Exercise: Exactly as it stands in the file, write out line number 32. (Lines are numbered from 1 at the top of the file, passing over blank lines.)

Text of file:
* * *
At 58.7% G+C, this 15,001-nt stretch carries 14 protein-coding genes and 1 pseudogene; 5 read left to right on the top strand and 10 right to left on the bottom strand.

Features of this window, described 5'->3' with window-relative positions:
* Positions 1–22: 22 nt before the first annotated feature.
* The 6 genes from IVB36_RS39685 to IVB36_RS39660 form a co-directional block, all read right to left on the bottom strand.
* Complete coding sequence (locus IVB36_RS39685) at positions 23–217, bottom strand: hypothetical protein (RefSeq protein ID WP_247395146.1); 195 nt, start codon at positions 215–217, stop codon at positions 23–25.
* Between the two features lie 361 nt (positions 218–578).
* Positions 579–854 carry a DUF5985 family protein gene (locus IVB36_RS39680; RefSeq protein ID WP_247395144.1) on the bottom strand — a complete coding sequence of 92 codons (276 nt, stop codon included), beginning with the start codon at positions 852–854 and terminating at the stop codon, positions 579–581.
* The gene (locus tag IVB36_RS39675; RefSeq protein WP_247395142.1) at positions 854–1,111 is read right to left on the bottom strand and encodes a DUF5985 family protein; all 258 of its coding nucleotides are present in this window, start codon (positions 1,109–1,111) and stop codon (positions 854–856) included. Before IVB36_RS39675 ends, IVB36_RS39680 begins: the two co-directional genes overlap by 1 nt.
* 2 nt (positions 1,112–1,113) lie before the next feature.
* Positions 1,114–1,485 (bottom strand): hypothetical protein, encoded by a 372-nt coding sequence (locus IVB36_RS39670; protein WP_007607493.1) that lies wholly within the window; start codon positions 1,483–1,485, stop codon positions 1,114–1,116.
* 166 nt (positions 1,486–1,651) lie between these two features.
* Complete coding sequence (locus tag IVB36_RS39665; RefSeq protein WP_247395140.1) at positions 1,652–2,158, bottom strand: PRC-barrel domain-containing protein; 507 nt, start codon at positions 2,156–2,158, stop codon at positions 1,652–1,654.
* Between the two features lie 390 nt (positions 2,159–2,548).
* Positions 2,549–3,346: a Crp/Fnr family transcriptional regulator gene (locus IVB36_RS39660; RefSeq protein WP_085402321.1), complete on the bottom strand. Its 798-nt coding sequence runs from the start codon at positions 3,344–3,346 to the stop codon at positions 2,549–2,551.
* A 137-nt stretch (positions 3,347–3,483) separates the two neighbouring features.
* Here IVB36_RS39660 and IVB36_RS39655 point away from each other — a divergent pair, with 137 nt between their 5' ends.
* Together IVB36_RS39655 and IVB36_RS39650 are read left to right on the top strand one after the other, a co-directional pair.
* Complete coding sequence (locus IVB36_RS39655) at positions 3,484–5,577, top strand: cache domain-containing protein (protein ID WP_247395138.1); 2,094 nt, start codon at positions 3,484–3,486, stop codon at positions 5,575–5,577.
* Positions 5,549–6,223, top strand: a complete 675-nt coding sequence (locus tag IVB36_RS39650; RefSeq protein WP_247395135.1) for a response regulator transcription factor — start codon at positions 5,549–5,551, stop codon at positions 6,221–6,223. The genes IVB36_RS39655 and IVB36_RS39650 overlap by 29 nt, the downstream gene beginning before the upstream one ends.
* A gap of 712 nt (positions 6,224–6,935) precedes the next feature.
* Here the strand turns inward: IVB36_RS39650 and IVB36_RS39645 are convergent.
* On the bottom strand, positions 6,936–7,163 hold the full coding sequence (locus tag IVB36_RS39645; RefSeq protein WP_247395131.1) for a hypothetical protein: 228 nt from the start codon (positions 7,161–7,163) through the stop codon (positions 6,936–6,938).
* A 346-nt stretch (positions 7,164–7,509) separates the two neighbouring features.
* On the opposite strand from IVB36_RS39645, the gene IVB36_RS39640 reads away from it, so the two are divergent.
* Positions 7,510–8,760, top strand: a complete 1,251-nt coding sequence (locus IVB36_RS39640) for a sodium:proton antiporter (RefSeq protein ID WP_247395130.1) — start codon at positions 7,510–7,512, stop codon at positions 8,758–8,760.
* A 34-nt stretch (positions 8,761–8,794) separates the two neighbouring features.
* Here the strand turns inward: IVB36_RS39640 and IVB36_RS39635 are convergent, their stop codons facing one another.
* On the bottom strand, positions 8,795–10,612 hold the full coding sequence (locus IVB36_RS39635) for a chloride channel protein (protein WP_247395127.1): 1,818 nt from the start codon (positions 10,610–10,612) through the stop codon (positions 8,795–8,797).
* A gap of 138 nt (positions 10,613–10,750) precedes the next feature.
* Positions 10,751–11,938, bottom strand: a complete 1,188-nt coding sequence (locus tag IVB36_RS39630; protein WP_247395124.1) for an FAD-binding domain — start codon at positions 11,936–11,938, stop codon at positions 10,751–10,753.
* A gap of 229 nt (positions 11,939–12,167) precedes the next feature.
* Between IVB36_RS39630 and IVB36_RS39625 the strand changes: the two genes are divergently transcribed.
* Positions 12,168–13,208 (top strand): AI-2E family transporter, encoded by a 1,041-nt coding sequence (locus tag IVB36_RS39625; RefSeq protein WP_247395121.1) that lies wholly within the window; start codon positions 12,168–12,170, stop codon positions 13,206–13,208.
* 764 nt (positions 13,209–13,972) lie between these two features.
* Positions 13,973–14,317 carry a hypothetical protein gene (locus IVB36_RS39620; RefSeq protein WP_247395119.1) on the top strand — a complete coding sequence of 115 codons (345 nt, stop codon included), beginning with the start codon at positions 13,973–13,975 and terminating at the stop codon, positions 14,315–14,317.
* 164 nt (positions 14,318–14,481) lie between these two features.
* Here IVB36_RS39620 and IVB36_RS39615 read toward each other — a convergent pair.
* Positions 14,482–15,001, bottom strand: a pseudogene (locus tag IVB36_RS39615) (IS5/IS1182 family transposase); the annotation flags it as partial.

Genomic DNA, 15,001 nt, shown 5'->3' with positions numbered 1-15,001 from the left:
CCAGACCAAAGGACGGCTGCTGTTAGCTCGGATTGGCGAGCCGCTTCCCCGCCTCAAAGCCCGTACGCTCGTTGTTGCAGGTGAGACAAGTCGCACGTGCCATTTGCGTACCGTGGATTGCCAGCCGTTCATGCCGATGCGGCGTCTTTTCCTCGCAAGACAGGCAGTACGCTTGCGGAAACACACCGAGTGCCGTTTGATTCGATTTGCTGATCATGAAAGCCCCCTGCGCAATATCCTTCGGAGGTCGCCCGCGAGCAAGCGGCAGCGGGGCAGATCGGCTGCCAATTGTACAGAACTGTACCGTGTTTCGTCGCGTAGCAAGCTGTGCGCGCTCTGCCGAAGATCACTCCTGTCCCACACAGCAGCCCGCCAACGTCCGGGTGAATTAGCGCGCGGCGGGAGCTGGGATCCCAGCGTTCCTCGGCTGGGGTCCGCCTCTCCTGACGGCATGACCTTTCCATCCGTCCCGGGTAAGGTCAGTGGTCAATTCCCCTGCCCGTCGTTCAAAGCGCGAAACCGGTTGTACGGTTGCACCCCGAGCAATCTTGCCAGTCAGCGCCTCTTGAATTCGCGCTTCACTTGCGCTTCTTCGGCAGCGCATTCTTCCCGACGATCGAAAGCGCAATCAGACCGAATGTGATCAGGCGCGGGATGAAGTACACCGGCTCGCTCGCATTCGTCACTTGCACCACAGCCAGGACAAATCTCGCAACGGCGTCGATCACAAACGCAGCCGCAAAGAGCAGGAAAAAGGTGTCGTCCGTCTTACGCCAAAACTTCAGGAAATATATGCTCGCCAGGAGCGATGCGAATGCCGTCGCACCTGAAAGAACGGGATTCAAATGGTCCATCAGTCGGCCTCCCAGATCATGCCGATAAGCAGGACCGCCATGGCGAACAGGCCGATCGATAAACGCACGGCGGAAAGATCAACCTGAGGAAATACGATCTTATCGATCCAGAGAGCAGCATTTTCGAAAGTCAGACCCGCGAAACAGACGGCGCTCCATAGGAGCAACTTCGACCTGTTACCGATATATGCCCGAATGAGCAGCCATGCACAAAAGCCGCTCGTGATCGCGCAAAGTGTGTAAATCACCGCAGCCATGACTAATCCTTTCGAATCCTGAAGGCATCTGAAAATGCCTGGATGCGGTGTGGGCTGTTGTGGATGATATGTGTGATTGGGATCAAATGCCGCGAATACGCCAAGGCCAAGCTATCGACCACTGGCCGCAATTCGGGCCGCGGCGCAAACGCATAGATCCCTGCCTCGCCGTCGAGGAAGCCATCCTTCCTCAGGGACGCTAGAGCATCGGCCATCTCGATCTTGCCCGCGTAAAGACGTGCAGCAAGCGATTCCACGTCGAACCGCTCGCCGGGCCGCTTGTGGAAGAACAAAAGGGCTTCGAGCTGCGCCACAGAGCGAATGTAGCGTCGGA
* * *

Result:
* Between IVB36_RS39630 and IVB36_RS39625 the strand changes: the two genes are divergently transcribed.